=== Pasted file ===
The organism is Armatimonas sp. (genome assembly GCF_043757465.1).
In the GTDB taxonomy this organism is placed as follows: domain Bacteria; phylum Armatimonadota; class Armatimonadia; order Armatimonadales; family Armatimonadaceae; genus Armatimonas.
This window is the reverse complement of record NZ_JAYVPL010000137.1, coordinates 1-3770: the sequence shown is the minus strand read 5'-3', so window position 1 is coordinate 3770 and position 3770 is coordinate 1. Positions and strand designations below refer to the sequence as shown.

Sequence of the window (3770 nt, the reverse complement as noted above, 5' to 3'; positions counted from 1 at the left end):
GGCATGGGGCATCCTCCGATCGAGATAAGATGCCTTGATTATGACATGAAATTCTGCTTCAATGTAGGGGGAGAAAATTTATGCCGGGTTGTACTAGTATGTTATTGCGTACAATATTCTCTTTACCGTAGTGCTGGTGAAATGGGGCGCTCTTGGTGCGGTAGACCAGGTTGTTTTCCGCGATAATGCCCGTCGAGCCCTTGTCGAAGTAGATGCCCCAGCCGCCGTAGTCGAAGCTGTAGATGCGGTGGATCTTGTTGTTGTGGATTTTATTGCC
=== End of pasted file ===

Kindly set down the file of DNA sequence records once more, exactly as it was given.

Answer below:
The organism is Armatimonas sp. (genome assembly GCF_043757465.1).
In the GTDB taxonomy this organism is placed as follows: domain Bacteria; phylum Armatimonadota; class Armatimonadia; order Armatimonadales; family Armatimonadaceae; genus Armatimonas.
This window is the reverse complement of record NZ_JAYVPL010000137.1, coordinates 1-3770: the sequence shown is the minus strand read 5'-3', so window position 1 is coordinate 3770 and position 3770 is coordinate 1. Positions and strand designations below refer to the sequence as shown.

Sequence of the window (3770 nt, the reverse complement as noted above, 5' to 3'; positions counted from 1 at the left end):
GGCATGGGGCATCCTCCGATCGAGATAAGATGCCTTGATTATGACATGAAATTCTGCTTCAATGTAGGGGGAGAAAATTTATGCCGGGTTGTACTAGTATGTTATTGCGTACAATATTCTCTTTACCGTAGTGCTGGTGAAATGGGGCGCTCTTGGTGCGGTAGACCAGGTTGTTTTCCGCGATAATGCCCGTCGAGCCCTTGTCGAAGTAGATGCCCCAGCCGCCGTAGTCGAAGCTGTAGATGCGGTGGATCTTGTTGTTGTGGATTTTATTGCC